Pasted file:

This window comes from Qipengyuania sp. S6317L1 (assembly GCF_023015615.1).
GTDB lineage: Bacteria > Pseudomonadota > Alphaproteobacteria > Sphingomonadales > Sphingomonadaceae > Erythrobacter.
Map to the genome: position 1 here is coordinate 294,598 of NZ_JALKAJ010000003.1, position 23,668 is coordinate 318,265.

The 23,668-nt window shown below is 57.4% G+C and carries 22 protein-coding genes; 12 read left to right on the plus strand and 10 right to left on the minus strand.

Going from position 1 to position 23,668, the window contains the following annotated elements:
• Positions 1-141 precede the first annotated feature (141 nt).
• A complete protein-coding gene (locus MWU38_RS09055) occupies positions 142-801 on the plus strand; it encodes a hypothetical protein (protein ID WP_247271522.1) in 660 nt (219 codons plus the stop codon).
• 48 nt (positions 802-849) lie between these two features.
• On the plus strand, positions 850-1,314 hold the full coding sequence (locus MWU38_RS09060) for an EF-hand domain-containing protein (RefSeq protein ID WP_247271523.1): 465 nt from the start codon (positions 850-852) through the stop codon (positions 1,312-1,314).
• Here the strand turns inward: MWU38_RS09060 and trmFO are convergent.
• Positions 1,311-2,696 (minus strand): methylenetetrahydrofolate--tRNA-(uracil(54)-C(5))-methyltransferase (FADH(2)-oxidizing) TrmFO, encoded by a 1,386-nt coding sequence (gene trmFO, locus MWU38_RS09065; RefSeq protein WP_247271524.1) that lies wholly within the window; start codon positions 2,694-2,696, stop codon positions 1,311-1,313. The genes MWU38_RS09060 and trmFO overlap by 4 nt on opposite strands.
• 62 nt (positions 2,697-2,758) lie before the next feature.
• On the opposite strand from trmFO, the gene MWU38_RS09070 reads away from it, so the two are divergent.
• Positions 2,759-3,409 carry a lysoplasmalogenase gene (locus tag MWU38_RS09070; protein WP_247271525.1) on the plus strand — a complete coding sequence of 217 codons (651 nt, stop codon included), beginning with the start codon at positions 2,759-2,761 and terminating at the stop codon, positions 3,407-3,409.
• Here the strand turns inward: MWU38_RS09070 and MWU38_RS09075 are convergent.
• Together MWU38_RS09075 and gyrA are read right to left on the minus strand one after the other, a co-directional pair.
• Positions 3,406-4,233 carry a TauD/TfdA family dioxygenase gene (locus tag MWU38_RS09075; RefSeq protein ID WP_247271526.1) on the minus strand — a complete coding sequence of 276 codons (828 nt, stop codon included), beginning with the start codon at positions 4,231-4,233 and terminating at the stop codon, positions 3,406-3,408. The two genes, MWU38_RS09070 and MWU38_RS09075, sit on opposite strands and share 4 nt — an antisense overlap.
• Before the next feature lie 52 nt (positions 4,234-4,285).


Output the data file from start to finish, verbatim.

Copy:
This window comes from Qipengyuania sp. S6317L1 (assembly GCF_023015615.1).
GTDB lineage: Bacteria > Pseudomonadota > Alphaproteobacteria > Sphingomonadales > Sphingomonadaceae > Erythrobacter.
Map to the genome: position 1 here is coordinate 294,598 of NZ_JALKAJ010000003.1, position 23,668 is coordinate 318,265.

The 23,668-nt window shown below is 57.4% G+C and carries 22 protein-coding genes; 12 read left to right on the plus strand and 10 right to left on the minus strand.

Going from position 1 to position 23,668, the window contains the following annotated elements:
• Positions 1-141 precede the first annotated feature (141 nt).
• A complete protein-coding gene (locus MWU38_RS09055) occupies positions 142-801 on the plus strand; it encodes a hypothetical protein (protein ID WP_247271522.1) in 660 nt (219 codons plus the stop codon).
• 48 nt (positions 802-849) lie between these two features.
• On the plus strand, positions 850-1,314 hold the full coding sequence (locus MWU38_RS09060) for an EF-hand domain-containing protein (RefSeq protein ID WP_247271523.1): 465 nt from the start codon (positions 850-852) through the stop codon (positions 1,312-1,314).
• Here the strand turns inward: MWU38_RS09060 and trmFO are convergent.
• Positions 1,311-2,696 (minus strand): methylenetetrahydrofolate--tRNA-(uracil(54)-C(5))-methyltransferase (FADH(2)-oxidizing) TrmFO, encoded by a 1,386-nt coding sequence (gene trmFO, locus MWU38_RS09065; RefSeq protein WP_247271524.1) that lies wholly within the window; start codon positions 2,694-2,696, stop codon positions 1,311-1,313. The genes MWU38_RS09060 and trmFO overlap by 4 nt on opposite strands.
• 62 nt (positions 2,697-2,758) lie before the next feature.
• On the opposite strand from trmFO, the gene MWU38_RS09070 reads away from it, so the two are divergent.
• Positions 2,759-3,409 carry a lysoplasmalogenase gene (locus tag MWU38_RS09070; protein WP_247271525.1) on the plus strand — a complete coding sequence of 217 codons (651 nt, stop codon included), beginning with the start codon at positions 2,759-2,761 and terminating at the stop codon, positions 3,407-3,409.
• Here the strand turns inward: MWU38_RS09070 and MWU38_RS09075 are convergent.
• Together MWU38_RS09075 and gyrA are read right to left on the minus strand one after the other, a co-directional pair.
• Positions 3,406-4,233 carry a TauD/TfdA family dioxygenase gene (locus tag MWU38_RS09075; RefSeq protein ID WP_247271526.1) on the minus strand — a complete coding sequence of 276 codons (828 nt, stop codon included), beginning with the start codon at positions 4,231-4,233 and terminating at the stop codon, positions 3,406-3,408. The two genes, MWU38_RS09070 and MWU38_RS09075, sit on opposite strands and share 4 nt — an antisense overlap.
• Before the next feature lie 52 nt (positions 4,234-4,285).